This convening will help shape the research questions, thematic structures, and community connections for the South Side Community Art Center’s “ReSOURCE” exhibition, scheduled for 2024 as part of the Terra Foundation’s Art Design Chicago program.    This symposium brings together artists and academics, agricultural practitioners and community organizers, to learn from one another’s ideas and …

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Dandelion Black Women Artists Talk

Members of the Dandelion Black Women Artists collective will join SSCAC Exhibitions Manager & Curator Lola Ayisha Ogbara in conversation.   RSVP HERE   Our upcoming exhibition 9 Artists/ 9 Months/ 9 Perspectives features work from the Dandelion Black Women Artists collective. These nine Black women artists engaged in collaborative efforts to create artworks that …

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Black Fine Art Month Salon Talk ‘Who’s Got Next’

We're proud to partner with Pigment International, Pigment International for a Salon Talk that explores Black Chicago Art History and legacies, featuring our favorite TikTok historian '6figga_dilla' !     Known on social media as '6figga_dilla', Shermann “Dilla” Thomas is a lifelong resident of Chicago’s Auburn-Gresham neighborhood and his Tik Tok videos on Chicago history …

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G to G Coaching Session: Tax Preparation for Artists and Freelancers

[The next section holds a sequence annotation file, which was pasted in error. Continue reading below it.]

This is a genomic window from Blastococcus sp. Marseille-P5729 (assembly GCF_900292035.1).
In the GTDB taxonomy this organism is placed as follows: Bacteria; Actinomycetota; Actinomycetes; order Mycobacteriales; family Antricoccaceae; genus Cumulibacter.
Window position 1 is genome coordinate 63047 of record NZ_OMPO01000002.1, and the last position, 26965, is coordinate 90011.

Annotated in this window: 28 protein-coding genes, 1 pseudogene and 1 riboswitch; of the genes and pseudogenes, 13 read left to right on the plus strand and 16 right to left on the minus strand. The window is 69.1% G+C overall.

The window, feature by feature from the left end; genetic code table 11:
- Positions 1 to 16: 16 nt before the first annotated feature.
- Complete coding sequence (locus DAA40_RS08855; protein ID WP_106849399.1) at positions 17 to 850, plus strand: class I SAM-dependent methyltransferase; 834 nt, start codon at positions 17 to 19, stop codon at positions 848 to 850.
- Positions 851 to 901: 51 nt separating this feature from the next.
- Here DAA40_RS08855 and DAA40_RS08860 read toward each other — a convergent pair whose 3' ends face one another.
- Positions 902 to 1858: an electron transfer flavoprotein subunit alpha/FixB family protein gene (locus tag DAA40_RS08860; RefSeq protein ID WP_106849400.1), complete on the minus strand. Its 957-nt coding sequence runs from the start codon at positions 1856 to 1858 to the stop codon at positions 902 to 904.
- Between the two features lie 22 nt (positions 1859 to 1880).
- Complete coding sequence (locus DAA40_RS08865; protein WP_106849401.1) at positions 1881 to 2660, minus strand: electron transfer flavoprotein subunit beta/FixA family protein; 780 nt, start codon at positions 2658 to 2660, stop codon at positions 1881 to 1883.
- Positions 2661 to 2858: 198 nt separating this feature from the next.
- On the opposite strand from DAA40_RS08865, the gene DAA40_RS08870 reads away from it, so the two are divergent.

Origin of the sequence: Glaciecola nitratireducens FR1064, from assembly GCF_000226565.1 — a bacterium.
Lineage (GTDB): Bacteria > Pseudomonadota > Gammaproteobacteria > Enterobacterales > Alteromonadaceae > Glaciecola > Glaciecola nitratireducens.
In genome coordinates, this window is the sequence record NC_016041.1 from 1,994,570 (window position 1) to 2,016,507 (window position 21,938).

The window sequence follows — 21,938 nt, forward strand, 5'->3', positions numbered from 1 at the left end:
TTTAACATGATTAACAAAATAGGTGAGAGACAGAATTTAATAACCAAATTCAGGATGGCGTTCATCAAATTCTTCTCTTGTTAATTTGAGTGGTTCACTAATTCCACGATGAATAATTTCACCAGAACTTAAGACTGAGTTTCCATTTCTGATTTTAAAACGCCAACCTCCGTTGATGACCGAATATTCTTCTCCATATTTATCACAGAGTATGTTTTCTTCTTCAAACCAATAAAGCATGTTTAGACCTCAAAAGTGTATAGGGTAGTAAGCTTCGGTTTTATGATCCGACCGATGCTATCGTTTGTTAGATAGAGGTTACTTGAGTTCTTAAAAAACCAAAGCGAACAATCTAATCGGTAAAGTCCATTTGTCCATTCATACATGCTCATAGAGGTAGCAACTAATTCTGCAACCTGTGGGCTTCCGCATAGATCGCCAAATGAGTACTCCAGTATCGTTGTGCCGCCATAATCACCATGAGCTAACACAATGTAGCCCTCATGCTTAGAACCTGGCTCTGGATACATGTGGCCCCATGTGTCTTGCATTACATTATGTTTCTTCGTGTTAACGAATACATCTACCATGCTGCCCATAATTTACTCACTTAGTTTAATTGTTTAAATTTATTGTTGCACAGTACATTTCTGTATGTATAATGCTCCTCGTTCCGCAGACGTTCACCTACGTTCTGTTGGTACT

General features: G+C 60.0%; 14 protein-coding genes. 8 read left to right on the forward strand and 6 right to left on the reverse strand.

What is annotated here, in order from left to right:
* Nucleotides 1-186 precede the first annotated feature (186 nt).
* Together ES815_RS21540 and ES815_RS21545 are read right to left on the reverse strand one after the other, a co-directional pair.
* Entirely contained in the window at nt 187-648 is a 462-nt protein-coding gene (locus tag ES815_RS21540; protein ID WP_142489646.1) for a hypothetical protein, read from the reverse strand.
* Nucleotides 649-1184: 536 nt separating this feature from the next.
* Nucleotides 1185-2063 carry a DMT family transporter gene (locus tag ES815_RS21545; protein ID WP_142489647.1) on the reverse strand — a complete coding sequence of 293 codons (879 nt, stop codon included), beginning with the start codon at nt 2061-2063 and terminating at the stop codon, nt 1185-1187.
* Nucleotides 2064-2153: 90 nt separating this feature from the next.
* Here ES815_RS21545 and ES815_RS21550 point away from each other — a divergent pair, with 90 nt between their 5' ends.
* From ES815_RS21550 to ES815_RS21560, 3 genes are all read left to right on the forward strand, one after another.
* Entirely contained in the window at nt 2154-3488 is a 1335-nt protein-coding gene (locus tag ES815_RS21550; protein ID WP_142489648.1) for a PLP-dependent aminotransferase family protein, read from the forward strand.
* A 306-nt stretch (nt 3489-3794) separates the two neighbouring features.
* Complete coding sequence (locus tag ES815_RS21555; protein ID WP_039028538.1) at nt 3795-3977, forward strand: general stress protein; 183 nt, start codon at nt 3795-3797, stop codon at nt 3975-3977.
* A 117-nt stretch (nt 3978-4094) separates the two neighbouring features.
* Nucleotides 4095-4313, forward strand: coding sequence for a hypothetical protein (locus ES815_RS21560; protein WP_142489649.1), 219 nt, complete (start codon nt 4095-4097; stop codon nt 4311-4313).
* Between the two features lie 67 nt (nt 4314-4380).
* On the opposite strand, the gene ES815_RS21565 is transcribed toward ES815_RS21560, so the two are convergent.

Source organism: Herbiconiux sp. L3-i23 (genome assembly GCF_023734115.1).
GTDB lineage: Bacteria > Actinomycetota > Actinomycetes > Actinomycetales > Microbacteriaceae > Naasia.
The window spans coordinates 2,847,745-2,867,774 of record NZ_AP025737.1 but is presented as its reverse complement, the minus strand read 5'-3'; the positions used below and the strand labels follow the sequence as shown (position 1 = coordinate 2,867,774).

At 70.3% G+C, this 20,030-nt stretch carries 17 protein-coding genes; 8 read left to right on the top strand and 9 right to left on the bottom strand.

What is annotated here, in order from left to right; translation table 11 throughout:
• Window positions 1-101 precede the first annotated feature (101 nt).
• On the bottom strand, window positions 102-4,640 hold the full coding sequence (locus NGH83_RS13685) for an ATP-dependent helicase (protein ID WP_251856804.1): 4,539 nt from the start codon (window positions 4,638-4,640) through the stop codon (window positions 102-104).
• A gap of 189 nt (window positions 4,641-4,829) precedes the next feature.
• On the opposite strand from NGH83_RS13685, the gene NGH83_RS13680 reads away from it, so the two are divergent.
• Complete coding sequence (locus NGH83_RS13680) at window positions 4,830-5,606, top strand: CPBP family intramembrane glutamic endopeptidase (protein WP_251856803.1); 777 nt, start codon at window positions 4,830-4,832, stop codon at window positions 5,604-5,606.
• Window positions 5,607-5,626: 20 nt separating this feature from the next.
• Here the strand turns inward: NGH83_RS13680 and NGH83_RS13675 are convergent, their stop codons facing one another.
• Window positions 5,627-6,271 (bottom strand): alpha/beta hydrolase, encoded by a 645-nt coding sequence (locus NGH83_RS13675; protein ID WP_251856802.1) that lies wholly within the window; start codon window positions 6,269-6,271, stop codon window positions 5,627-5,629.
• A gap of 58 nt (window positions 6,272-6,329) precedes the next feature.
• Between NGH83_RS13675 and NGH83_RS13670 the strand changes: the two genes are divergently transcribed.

SSCAC is thrilled to partner with ILA Creative Studio for their G-to-G Coaching Sessions, in a 3-part series of artist development resource workshops that intend to help close the gap of limited, sustainable business resources, specific to the needs of Black artists.   You were just paid 7K to create an illustration for a major brand...they …

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G to G Coaching Session: How To Balance Creative Work & Multiple Projects

The second development resource workshop in our series artist development partnership with ILA Creative Studio!     SSCAC is thrilled to partner with ILA Creative Studio for their G-to-G Coaching Sessions in a 3-part series of artist development resource workshops that intend to help close the gap of limited, sustainable business resources, specific to the …

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REWIND & PLAY | SSCAC x Black Harvest Film Festival

Gene Siskel Film Center 164 N State St, Chicago, IL

SSCAC and Black Harvest Film Festival, in partnership with the Gene Siskel Film Center invite you to a complimentary afternoon screening of REWIND & PLAY!      Image courtesy of REWIND & PLAY. 2022, Alain Gomis, USA, 65 mins   In 1969, famed jazz pianist Thelonious Monk performed at the 3,000-seat Salle Pleyel concert hall …

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MIXED MEDIA AND STILL LIFE